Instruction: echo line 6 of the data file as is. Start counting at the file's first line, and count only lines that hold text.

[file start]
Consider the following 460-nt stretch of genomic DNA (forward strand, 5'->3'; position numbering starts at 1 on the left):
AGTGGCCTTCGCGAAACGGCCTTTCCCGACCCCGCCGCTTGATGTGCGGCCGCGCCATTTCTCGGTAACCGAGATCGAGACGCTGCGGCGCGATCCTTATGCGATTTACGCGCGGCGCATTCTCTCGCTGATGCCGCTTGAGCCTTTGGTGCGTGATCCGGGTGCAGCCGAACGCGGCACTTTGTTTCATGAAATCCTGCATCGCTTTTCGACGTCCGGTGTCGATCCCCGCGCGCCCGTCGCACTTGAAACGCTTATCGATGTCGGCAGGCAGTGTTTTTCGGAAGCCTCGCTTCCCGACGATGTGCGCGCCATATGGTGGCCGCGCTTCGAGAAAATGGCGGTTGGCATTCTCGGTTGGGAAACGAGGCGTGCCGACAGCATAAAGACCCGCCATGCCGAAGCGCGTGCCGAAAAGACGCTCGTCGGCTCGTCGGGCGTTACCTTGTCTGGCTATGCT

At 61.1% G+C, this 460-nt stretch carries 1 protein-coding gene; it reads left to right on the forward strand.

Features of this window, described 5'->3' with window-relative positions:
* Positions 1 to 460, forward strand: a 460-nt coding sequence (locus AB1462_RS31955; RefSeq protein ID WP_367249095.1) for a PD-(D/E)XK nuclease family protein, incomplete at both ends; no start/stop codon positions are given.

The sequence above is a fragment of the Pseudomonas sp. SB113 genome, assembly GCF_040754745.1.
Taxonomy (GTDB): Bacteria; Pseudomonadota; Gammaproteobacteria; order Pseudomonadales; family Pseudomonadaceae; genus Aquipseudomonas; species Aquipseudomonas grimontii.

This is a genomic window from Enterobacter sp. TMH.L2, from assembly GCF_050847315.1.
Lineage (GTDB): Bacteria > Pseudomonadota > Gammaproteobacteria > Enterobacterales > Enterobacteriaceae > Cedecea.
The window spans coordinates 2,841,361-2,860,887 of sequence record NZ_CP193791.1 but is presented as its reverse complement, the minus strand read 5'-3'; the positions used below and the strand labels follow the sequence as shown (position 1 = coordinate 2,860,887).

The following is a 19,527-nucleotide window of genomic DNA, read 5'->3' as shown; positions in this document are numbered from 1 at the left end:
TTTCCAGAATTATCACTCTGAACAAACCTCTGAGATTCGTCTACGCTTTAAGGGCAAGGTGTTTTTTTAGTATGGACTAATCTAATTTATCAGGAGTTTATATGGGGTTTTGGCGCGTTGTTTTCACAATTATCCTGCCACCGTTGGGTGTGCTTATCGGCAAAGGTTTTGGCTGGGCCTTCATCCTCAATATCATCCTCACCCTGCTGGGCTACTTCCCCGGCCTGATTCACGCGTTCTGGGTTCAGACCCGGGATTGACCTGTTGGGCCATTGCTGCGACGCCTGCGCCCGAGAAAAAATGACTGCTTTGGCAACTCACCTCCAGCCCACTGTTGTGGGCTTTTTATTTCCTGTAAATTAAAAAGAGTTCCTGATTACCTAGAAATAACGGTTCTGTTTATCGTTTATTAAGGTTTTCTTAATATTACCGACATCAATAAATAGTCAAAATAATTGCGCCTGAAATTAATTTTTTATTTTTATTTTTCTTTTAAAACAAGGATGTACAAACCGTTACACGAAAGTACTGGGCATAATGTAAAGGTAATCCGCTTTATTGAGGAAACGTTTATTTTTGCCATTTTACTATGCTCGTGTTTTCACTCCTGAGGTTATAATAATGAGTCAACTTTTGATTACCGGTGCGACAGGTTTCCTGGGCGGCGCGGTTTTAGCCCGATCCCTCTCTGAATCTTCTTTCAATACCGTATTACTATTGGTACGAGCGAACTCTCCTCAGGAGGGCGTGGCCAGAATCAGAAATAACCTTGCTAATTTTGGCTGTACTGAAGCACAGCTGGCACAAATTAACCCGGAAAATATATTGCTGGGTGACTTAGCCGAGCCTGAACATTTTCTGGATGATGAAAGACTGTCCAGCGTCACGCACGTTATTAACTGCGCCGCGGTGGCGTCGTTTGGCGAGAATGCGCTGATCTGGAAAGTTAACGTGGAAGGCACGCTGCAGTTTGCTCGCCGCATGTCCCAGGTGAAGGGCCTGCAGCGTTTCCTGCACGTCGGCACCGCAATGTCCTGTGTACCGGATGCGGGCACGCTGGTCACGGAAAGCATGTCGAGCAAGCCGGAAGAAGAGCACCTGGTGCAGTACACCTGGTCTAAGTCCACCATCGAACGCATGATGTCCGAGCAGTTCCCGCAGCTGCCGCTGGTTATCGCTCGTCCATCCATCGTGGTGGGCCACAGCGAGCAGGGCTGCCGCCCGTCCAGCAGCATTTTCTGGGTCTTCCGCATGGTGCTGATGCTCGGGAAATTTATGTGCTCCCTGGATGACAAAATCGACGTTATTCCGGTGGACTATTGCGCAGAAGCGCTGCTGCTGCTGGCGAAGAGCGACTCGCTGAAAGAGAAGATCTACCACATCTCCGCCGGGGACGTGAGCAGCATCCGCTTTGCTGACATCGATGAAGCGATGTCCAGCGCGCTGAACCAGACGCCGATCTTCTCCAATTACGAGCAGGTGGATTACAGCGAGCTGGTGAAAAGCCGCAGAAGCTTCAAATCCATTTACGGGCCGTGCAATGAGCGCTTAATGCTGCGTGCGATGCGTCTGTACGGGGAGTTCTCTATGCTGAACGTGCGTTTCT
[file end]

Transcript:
The sequence above is a fragment of the Pseudomonas sp. SB113 genome, assembly GCF_040754745.1.